Around the World Under the Sea


Action / Adventure / Sci-Fi

IMDb Rating 5.2 10 527


Downloaded times
March 21, 2020



David McCallum as Paul Curtis
Keenan Wynn as Harvey Franklin
Lloyd Bridges as Donald Forrester
Shirley Eaton as Dr. Margaret E. 'Maggie' Hanford
720p.WEB 1080p.WEB
1017.75 MB
English 2.0
23.976 fps
110 min
P/S N/A / N/A
1.85 GB
English 2.0
23.976 fps
110 min
P/S N/A / N/A

Movie Reviews

Reviewed by modern_fred 7 / 10 / 10

a favorite from the Ivan Tors team

I have fond memories of this film, and watching it now they come back as strong as ever. Not only does lovely Bond girl Shirley Eaton make an appearance, but the stars of many of my fave shows of the 60s are present and accounted for: Lloyd Bridges (Mike Nelson of Sea Hunt), Brian Kelly (dad to Flipper), Marshall Thompson (Daktari himself), and David McCallum (the ever-cool Illya Kuryakin of U.N.C.L.E.). Along with the superb Keenan Wynn these cast members make a good compliment of aquanauts traveling in a futuristic sub on a mission to plant earthquake detecting devices around the globe. There's a solid script, just enough tension, and assured performances that supply a fun and diverting story. What really shines are the excellent underwater sequences courtesy of the Tors unit that set the standard for underwater action sequences (such as their Bond film sequences). Photographer Lamar Boren and director Ricou Browning do some of their best work here. The sub here is a real one (I found it decades later lying by the side of the interstate highway in south Florida next to an amusement park). It was built in 1956 by Martine Diving Bells of San Diego. Another nice part of this film are the great special effects by Project Unlimited (TV's Outer Limits and the props from the original Star Trek). While all the film seems quite dated now, it was believable action in its day, the sort of thing that was a not-so-guilty pleasure for a kid like me back then, and still very enjoyable today. Note the excellent score by Harry Sukman, which was released as a soundtrack LP that is a rare find these days.

Reviewed by Charlou 8 / 10 / 10

If you are a fan of "diverting natural disaster" films – you will enjoy this one.

Enhanced by beautiful underwater cinematography – complements of Clifford Pollard – Lloyd Bridges gave a spectacular performance recapturing my fond memories of "Sea Hunt". I seem to be giving this film the only positive comments however, I really did enjoy the adventure, suspense, and even the somewhat "campy" personal interaction between the characters. Also, excellent performances by David McCallum and Brian Kelly – whom I remember very fondly from "Man from Uncle" and "Flipper". I found the plot as plausible as other "diverting natural disaster" type films both present and past. As the film begins, increased seismic activity throughout the world is threatening to produce more frequent and stronger earthquakes. Lloyd Bridges and his well trained crew – scientists and experts in their own fields – borrow a submarine from the military to place sensors in the ocean for early worldwide earthquake detection. Going along for the ride with the 4 men and 1 woman crew were 2 scientific experimental guinea pigs. Disaster threatens the mission a couple of times when a giant sea inhabitant becomes entangled in the sub after trying to eat one of the crew. Also, an underwater volcano erupts burying half of the sub in molten lava. However, quick thinking and fast action from our heroes bring a happy ending to the story. If you are a fan of "diverting natural disaster" films – you will enjoy this one – however – you need to catch it on TV because there is no DVD available and VHS is very limited.

Reviewed by simnia-1 8 / 10 / 10

Accurately captured the ideal of an era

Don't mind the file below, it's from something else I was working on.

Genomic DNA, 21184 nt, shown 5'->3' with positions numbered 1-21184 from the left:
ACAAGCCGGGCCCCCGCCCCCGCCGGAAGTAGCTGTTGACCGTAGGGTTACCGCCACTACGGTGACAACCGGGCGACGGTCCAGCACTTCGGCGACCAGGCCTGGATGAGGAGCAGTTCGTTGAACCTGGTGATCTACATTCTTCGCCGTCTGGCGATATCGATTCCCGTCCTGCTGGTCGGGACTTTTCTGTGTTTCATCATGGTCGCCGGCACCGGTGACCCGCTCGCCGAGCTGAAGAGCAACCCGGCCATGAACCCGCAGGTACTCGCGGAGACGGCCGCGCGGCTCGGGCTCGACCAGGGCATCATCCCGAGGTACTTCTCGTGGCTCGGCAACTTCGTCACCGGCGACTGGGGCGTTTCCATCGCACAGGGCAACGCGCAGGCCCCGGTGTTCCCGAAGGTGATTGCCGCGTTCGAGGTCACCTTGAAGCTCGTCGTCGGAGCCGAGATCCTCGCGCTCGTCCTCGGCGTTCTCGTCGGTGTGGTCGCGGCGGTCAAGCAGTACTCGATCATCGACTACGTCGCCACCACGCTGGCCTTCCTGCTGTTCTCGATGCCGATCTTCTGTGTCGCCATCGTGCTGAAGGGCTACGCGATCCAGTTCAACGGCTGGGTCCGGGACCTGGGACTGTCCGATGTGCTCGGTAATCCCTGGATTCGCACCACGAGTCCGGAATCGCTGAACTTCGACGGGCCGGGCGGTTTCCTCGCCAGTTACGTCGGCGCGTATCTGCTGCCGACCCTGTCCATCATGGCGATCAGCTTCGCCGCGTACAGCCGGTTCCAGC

All those reviewers who disliked this film are largely correct: this film is largely geared toward boys, it's unrealistic, the science isn't sound, the acting might be considered weak, some effects are weak, and so on. But I still love it. So what are all those reviewers missing? Well, it turns out there is a lot more to a film than just plot, acting, effects, soundtrack, and realism. Here's what negative reviewers are missing: This film accurately depicts a Utopian lifestyle of sorts, even in today's world. It fires the imagination. Imagine going on a round-the-world tour aboard a glass-ported submarine with elite scientists, an elite engineer, a beautiful blonde lady, being the first to explore new parts of the underwater world, playing chess (and winning!) against a state-of-the-art computer, going on a high-tech treasure hunt, working with state-of-the-art equipment, saving lives around the world due to your efforts, interacting with sea animals (via dolphin communication), and incidentally having adventures along the way. I can't think of *any* other underwater film, old or new, that realistically captures this feel of the ideal of living underwater as this film does. ("The Core" (2003) comes close to capturing the same cozy feeling of a state-of-the-art ship manned by elite scientists, but that was underground, not underwater.) Films like this offer a visionary ideal for living, especially in this modern age where some people really believe that hedonism and materialism are the ultimate good, and that intellectualism and science are to be ridiculed and avoided since being "cool" is antithetical to intellectualism. The film also has some decent humor, and a nice, realistic mix of sexism and promotion of women's equality. There are numerous other likable things in this film. The underwater scenery is beautiful, Shirley Eaton is beautiful, the equipment is cool, the inclusion of a chess game is terrific, the capturing of the daily submarine routine (planting sensors, playing chess) is great, and the constant presence of science provides an intellectual atmosphere. Also, each the characters is likable in his/her own way. I especially liked Hank Stahl, whose mature insights into the ugly side of human nature are standard nowadays, and he is about the only character who is not foolishly chasing after Maggie the entire time. Also, although I'll admit it's puerile, I loved the guinea pigs, even though they were probably included just for humor and for young viewers. I even bought some guinea pigs as pets for the first time in my life as a result of re-watching this film as an adult! There are a number of coincidences throughout that were probably accidental, but are either charming or humorous, depending on your taste in '60s movies and television: (1) a brief, repetitious, 2-note, Jaws-like musical theme in one underwater scene of the Hydronaut; (2) an UNCLE communicator-like 2-tone beeping from an alarm that goes off while David McCallum (Illya!) is in the scene; (3) a spherical sub streaming yellow dye, reminiscent of James Bond in the final underwater fight sequence in "Thunderball"; (4) a helicopter rescue of floating survivors at the end, reminiscent of the rescues at the end of "Thunderball" and "You Only Live Twice"; (5) entering into a briefing room where a monotone-voiced narrator is speaking, reminiscent of Number 1's briefing in "Thunderball." Some other delights for '60s fans are: (1) footage of the J. Neville McArthur Engineering Building at the University of Miami, with its charming, white waves facade; (2) Lloyd Bridges incessantly leaping into the water to try to be a hero at every opportunity, usually without enough air or without proper equipment, "Sea Hunt" style. The chess match alone deserves some comment. You could view the inclusion of chess in the film only as an appeal to young adolescent males, but then you would be overlooking the Conshelf II underwater habitat of 1966 as depicted in National Geographic magazine, which had one well-known photo of two men playing chess next to a porthole with fish swimming outside. That photo, in turn, probably inspired the scene from the EPCOT ride Horizons that had two men playing chess beside a porthole in a futuristic underwater habitat. And that's not to mention the HAL-Bowman chess game aboard the spaceship Discovery One in the film "2001: A Space Odyssey" (1968). There is something about chess that is a good match with futuristic living quarters. Maybe it's the heavy intellectual component in both the game and the design of any such habitat, or maybe it's the contrast of ancient with futuristic (or should we say "hypermodern"?). Also, inclusion of the computer chess program in the film was an interesting, realistic, and historically significant. Even today online chess players on Yahoo often get caught cheating when they resort to their home chess computers for suggested moves, which is against the rules, so that twist in the plot was ahead of its time. Also, it wasn't until the 1980s that chess programs became strong enough that they could reliably beat most human players, therefore when Hank Stahl won the chess match even when Dr. Volker used a computer against him, that was realistic and ahead of its time. The late '60s, despite its problems, was beginning to approach an ideal that was captured extremely well in this film. Everything from the pervasive white color of equipment (such as in the sub interior, ships, and helicopters) that gave a sense of cleanliness, to the orchestral score, to the constant scientific background (which was also prevalent throughout Disneyland in that era), to a simultaneous acknowledgment of women's strengths and weaknesses, gave a sense of progress, community, and balance of the physical, emotional, and intellectual. It shows us a paragon of human society that is realistically achievable. Acting skill or realism of the non-decompression scenes is irrelevant to this bigger vision.